Star Systems Inc., the automated teller machine network, plans to advertise before movies, including some of the first showings of the new "Star Wars" movie.

The promotion, slightly unusual for a transaction processing company, is unrelated to the company's recent announcement that it has selected the Star brand name over Honor.

Star Systems of San Diego merged last year with the Honor network of Maitland, Fla., and the new parent company, H&S Holding Co., is based in Honor's old headquarters.

Beginning Friday-two days after the opening of "Star Wars: Episode I-The Phantom Menace"-Star Systems' advertisements will run for 14 weeks on 450 screens in seven western cities.

The campaign slogan is, "You never know when you'll need money." It will be shown at theaters in Denver, Honolulu, Los Angeles, Phoenix, Salt Lake City, San Diego, and Seattle.

Because the Honor name is still being used in the Southeast, that network's home territory, the ads will not be shown there.

This is the second year in a row that Star Systems has chosen this form of advertising to supplement its radio, bus shelter, and kiosk ads.

Movie ads have been "a very effective approach for us," said Nikki Waters, a spokeswoman for Star Systems. "We really have liked being able to target that audience in a visual way."

The ads "remind consumers of the benefits that are provided to them by their financial institutions, and help support retailers by reminding consumers they have access to cash with their ATM cards," she said.

Star bought the ad slots from National Cinema Network's On-Screen Entertainment program, which shows a rotation of commercials, trivia questions, and Hollywood facts on movie screens before feature films begin.

The three slides Star has placed in rotation depict people in situations where cash would come in handy. In one example, a bride is stranded in a limousine in the desert, trying to hitch a ride.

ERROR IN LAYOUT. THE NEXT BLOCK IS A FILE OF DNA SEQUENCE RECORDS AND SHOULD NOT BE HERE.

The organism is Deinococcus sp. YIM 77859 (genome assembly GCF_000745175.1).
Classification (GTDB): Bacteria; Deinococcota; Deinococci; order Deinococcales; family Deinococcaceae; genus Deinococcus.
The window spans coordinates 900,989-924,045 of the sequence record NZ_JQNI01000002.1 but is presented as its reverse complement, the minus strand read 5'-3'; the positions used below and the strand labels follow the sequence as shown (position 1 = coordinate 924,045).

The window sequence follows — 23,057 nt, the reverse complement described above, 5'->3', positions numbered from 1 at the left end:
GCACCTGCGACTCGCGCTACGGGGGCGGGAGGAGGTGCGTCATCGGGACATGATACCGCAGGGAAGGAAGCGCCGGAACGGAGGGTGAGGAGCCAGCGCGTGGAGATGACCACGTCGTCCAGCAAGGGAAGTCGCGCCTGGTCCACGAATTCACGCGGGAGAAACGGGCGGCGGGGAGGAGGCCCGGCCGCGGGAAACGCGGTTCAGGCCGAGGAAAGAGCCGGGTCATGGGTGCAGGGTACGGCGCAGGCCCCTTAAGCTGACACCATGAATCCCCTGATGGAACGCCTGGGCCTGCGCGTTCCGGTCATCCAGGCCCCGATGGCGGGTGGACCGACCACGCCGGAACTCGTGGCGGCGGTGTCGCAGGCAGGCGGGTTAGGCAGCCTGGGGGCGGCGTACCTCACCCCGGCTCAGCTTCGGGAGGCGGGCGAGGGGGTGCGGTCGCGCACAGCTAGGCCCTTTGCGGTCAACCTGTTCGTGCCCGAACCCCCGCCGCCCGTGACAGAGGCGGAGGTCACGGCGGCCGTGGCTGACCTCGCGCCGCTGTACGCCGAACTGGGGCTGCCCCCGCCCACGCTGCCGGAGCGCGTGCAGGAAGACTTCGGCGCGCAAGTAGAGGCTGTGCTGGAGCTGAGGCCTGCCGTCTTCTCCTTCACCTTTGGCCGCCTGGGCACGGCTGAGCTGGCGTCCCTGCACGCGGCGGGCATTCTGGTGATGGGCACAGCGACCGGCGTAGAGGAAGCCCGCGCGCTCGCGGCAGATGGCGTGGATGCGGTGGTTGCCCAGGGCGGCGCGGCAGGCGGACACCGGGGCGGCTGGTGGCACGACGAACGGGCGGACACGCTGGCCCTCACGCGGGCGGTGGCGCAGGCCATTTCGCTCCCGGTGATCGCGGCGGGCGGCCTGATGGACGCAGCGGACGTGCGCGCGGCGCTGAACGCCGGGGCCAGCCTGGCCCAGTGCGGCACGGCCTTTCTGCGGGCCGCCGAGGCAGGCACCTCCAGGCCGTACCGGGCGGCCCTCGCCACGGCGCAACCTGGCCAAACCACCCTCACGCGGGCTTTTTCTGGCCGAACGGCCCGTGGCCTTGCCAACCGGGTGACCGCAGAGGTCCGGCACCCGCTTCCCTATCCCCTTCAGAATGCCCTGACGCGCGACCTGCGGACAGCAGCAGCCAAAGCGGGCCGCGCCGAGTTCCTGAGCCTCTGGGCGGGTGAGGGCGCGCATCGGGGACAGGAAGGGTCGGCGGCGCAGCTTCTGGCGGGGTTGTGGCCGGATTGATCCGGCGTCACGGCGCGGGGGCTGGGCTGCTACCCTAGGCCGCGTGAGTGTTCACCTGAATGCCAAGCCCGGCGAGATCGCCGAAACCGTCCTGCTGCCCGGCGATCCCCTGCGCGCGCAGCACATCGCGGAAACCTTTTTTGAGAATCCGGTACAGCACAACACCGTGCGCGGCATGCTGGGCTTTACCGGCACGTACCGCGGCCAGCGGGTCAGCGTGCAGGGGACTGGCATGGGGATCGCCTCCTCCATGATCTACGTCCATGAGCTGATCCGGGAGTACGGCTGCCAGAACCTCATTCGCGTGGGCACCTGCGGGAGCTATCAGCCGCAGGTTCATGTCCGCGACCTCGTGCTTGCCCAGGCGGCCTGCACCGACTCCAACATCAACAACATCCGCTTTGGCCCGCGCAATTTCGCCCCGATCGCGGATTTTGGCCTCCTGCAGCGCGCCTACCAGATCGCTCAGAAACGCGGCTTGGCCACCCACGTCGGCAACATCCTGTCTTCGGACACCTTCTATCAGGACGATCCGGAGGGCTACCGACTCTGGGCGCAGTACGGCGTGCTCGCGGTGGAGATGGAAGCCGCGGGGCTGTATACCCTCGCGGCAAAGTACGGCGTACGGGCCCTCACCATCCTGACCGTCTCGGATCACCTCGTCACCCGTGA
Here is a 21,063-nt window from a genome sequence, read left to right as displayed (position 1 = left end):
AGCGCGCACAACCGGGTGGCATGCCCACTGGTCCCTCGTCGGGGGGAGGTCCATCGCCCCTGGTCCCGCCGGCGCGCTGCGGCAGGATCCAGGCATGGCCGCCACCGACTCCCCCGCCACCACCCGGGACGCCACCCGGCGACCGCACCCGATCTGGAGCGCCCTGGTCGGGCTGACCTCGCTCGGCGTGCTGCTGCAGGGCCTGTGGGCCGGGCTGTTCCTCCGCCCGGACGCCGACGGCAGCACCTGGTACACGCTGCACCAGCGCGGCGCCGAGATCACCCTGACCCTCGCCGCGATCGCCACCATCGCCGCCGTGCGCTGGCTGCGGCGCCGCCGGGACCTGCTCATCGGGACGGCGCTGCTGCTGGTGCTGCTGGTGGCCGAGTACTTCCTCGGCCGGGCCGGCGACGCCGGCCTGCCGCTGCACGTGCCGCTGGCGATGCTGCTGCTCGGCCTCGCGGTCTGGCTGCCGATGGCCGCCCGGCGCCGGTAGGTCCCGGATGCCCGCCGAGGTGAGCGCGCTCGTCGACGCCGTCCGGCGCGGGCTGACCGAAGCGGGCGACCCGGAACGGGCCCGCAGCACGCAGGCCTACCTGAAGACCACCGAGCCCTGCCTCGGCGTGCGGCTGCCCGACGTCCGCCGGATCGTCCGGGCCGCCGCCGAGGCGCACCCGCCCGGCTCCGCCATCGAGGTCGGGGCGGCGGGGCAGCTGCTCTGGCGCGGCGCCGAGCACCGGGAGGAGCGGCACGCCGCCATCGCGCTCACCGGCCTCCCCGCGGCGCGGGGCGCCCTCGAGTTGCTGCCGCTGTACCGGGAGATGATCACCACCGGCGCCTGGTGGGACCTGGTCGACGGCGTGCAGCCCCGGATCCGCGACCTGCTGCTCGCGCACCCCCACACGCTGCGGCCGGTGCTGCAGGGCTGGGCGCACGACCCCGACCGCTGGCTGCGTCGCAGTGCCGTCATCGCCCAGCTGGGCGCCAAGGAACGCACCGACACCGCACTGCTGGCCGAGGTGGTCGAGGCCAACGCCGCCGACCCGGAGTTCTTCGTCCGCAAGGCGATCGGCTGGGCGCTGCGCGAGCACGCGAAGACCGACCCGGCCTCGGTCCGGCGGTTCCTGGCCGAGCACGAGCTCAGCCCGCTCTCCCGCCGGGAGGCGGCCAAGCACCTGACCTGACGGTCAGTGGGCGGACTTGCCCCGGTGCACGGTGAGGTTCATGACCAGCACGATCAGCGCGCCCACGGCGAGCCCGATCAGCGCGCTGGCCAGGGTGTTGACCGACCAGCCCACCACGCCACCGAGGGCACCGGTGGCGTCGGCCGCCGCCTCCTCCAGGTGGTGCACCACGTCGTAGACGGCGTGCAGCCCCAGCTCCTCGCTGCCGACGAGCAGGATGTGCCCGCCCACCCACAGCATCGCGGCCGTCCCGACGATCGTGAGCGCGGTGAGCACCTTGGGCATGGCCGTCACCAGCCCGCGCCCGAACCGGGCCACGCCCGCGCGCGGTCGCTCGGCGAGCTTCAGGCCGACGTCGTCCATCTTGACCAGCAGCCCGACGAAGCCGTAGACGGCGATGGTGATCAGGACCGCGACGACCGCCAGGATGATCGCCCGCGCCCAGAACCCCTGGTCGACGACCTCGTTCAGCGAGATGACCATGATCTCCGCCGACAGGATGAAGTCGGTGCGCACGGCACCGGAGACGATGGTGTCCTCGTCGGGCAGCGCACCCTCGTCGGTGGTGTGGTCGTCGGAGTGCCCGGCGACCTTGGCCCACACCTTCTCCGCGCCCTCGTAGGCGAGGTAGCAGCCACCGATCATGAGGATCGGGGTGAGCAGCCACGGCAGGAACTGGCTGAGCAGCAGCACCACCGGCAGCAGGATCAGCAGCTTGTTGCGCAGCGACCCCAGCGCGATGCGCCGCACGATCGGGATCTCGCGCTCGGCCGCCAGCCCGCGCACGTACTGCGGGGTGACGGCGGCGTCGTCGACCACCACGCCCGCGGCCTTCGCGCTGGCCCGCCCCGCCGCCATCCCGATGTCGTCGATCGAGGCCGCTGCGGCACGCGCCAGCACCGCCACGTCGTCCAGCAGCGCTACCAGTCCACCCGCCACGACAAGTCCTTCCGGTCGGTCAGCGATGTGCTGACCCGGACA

National Cinema Network says its programming is seen primarily by teens and young adults, the audience Star targeted when it chose its name. In a survey by Interbrand of New York that compared perceptions of the two brands, Star had wider appeal than Honor among younger people.

"Both brands were surprisingly strong and quite equal in prominence in their different markets-Honor on the Eastern Seaboard and Star in the West," said Ronald V. Congemi, president and chief executive officer of Star System. But "they did tend to deliver different messages."

The Interbrand survey, which included 1,200 consumer interviews, found the Star name more closely linked in people's minds to broad-based delivery of electronic banking services, Mr. Congemi said. People were surveyed in 12 markets-five in Honor's territory, five in Star's, and two "neutral" ones-he said.

A May board meeting at which the Star name was chosen was an early step in integrating the networks, Mr. Congemi said. Marketing materials for the banking industry will begin circulating June 1, he said, and a separate consumer-oriented campaign will start next year.

Star's board will meet in August to discuss operating rules and fee structures, and again in November to address "technology migration issues," Mr. Congemi said.

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